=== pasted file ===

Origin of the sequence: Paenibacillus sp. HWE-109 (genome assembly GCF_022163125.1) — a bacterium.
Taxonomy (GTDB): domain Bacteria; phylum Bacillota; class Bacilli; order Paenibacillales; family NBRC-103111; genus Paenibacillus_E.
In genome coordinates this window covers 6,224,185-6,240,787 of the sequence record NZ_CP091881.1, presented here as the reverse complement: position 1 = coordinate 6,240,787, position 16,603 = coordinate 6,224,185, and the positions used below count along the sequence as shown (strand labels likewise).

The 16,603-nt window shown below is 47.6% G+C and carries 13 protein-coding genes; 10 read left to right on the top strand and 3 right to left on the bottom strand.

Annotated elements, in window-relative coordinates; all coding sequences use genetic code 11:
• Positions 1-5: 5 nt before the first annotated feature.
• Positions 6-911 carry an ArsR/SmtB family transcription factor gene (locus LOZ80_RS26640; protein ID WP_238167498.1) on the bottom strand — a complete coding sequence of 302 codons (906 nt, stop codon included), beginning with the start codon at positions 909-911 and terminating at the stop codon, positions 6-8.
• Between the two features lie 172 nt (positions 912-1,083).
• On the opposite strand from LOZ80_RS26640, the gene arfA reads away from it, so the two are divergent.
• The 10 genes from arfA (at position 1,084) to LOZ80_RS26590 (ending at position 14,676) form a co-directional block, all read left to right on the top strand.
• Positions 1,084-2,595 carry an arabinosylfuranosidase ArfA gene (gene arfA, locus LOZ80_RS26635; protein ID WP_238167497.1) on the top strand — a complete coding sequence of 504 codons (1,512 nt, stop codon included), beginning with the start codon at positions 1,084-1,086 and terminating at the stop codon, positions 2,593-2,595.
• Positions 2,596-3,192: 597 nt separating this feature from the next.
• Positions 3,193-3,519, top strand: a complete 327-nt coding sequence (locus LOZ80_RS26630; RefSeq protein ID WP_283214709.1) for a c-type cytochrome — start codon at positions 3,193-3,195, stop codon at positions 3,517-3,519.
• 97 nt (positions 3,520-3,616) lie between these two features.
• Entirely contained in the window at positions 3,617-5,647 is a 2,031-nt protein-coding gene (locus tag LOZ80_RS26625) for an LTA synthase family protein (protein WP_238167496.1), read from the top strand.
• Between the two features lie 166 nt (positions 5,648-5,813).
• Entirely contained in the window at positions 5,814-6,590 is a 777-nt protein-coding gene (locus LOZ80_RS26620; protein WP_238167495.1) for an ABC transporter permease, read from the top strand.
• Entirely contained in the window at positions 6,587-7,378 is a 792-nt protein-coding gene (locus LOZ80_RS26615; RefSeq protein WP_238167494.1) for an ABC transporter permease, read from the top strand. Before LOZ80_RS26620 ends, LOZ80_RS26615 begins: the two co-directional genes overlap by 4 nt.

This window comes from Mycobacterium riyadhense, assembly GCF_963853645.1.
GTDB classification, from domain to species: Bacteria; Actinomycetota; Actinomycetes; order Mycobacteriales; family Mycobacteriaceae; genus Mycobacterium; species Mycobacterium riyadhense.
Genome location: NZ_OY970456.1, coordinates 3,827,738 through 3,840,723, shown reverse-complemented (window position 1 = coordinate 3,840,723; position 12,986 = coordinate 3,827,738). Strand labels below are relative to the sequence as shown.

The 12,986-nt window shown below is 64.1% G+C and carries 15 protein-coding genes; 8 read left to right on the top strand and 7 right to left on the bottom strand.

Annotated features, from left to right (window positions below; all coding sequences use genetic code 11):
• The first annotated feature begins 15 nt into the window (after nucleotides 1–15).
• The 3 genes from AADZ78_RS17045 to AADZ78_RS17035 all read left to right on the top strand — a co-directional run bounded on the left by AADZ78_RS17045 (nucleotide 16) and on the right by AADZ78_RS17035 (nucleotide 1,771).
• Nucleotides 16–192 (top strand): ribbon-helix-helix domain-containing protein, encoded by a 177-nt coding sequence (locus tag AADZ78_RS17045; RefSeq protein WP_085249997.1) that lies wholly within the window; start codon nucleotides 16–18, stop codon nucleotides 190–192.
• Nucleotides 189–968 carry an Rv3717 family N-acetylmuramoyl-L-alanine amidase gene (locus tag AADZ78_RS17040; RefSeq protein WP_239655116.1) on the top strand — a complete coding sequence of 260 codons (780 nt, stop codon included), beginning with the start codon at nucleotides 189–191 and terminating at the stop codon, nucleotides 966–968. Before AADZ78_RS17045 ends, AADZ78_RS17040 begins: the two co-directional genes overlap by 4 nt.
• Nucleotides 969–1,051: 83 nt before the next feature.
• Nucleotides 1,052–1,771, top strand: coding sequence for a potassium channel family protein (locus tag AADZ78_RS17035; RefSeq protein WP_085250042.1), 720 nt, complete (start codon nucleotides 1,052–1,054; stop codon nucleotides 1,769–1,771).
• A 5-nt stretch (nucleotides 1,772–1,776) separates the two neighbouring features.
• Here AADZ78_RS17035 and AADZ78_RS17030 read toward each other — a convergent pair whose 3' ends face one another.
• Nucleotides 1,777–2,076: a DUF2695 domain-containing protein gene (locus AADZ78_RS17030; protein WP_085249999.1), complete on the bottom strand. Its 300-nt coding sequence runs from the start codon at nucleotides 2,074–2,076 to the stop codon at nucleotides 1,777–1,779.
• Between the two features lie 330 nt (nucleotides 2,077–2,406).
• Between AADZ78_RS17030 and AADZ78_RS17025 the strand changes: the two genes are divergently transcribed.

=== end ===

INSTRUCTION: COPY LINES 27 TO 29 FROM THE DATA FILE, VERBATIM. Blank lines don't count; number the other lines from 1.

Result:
• Nucleotides 189–968 carry an Rv3717 family N-acetylmuramoyl-L-alanine amidase gene (locus tag AADZ78_RS17040; RefSeq protein WP_239655116.1) on the top strand — a complete coding sequence of 260 codons (780 nt, stop codon included), beginning with the start codon at nucleotides 189–191 and terminating at the stop codon, nucleotides 966–968. Before AADZ78_RS17045 ends, AADZ78_RS17040 begins: the two co-directional genes overlap by 4 nt.
• Nucleotides 969–1,051: 83 nt before the next feature.
• Nucleotides 1,052–1,771, top strand: coding sequence for a potassium channel family protein (locus tag AADZ78_RS17035; RefSeq protein WP_085250042.1), 720 nt, complete (start codon nucleotides 1,052–1,054; stop codon nucleotides 1,769–1,771).